Developers plan to push the Legislature to reinstate the environmental mortgage fees.
Those involved in the cleanup and return of polluted "brownfields" to productive use say they're preparing for the loss of a key tax revenue stream that has been used to pry loose millions of dollars for private investment in contaminated urban sites.
But they are vowing to fight at the next state Legislature for its reinstatement, calling it a boon for metro-area cities as employers and multifamily housing developers are increasingly seeking convenient sites for their new buildings.
The tools consist of "environmental response funds" (ERF) administered by Hennepin and Ramsey counties. Since 2001, the money has come from mortgage registry and deed fees paid by buyers when properties are transferred or sold within the counties, amounting to 0.01 percent of the property's assessed value -- about $15 for a $150,000 transaction.
The funds are used to perform the costly cleanups of polluted sites before they can host new development.
The fee had been renewed by the Legislature every four years -- until the last session, when its renewal was opposed by the Minnesota Association of Realtors. The group asserted it was an unfair burden on home buyers at a time when affordability was paramount in efforts to break the residential housing slump.
The association won the argument, and as a result, Hennepin and Ramsey counties are preparing their last rounds of ERF grants to cities and developers, and leaders in the brownfields restoration movement are mourning its loss, which is set for Jan. 1.
Paul Hyde, president of Minneapolis-based Real Estate Recyclers, says the ERF grants have been vital in his company's work to redevelop polluted sites in St. Louis Park, Brooklyn Center and Minneapolis and elsewhere into hundreds of thousands of square feet of new office and warehouse space.
"It's so important because we've used it as local funding match, which is required to access the much larger pool of cleanup funds available from the state and Metropolitan Council," Hyde said. He added that the group's latest project -- the 90,000-square-foot France Avenue Business Park IV office-warehouse building on what was once a heavily polluted Superfund site in Brooklyn Center -- wouldn't have been possible without the ERF program.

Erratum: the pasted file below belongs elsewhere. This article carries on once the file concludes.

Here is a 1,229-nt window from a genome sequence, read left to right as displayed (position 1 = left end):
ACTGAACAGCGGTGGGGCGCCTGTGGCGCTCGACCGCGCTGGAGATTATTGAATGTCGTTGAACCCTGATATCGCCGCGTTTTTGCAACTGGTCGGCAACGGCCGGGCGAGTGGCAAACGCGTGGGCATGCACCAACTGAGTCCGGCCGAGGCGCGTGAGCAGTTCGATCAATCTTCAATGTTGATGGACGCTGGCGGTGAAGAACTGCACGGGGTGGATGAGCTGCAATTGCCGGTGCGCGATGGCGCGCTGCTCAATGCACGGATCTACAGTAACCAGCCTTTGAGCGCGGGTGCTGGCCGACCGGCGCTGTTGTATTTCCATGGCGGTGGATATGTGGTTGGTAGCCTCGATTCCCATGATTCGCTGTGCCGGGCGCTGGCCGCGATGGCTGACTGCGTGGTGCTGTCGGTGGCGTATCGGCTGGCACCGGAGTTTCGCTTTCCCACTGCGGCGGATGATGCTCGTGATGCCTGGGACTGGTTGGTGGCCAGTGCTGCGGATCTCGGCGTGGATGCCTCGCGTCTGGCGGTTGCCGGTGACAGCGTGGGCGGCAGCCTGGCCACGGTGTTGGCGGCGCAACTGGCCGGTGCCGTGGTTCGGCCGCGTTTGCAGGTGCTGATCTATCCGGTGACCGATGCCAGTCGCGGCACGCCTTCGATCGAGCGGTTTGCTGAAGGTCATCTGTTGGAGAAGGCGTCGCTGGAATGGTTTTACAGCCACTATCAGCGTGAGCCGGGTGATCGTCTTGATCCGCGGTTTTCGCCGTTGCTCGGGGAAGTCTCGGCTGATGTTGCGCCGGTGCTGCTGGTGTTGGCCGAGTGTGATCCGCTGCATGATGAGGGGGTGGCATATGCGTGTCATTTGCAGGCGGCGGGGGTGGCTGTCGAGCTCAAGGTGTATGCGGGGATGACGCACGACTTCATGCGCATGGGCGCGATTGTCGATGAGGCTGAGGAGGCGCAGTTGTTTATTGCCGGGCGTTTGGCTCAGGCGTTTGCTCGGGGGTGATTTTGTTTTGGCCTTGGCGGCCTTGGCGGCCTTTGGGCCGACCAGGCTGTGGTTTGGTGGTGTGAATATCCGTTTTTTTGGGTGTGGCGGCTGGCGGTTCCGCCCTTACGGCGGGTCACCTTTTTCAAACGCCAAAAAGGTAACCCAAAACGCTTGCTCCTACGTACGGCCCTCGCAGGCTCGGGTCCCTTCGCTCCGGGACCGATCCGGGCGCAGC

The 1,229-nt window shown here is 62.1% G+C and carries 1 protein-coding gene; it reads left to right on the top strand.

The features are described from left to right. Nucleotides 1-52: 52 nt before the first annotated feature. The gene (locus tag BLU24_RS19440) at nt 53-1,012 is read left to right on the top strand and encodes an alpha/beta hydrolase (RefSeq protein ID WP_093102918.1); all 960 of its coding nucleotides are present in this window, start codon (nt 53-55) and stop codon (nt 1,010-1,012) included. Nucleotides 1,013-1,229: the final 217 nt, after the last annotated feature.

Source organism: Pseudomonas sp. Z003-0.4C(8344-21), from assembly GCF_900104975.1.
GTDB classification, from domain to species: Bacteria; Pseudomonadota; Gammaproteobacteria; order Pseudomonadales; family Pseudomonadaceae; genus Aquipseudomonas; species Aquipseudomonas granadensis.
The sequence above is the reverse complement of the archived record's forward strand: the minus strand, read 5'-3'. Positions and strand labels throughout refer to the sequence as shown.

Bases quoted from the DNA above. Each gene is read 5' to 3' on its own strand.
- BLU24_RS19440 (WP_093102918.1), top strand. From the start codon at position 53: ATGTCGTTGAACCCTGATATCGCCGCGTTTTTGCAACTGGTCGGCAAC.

"These cleanup efforts aren't getting any cheaper, so if you're going to create jobs, create tax base, and clean up the environment, you need this money," he said. "We have another project in Brooklyn Center, a 60,000-square-foot office-warehouse, which is approved but the site needs a $2.5 million cleanup. If the ERF is gone, we won't be able to leverage enough from the other funds to do it."
Hennepin County officials say the nearly 300 grants totaling over $41 million awarded over the years has resulted in an increase of $433 million in property values. Ramsey County claims the $5.6 million it has distributed has helped produce 4,370 permanent jobs and 1,154 units of housing.
One of the users of the Ramsey County funds has been the St. Paul Port Authority, which tapped the ERF for its redevelopment of polluted former railroad shops in the city's North End into the Great Northern Business Park. Lorrie Louder, its director of business and intergovernmental affairs, said it was "critical" in the creation of hundreds of jobs there.
"We took land that was essentially vacant and we were able to attract four businesses that have invested $11.8 million in new buildings and nearly $500,000 in equipment," she said. "Every year those properties are paying almost $580,000 a year in property taxes."
Louder promised she and other members of the brownfields community would be back at the Legislature to push for its reinstatement.
"I'm ready to roll for the next session," she said. "It has a lot of support from the commercial real estate industry, and the chambers of commerce. When you're looking at such a small amount of tax, the benefits far outweigh the modest costs."
Don Jacobson is a St. Paul-based freelance writer.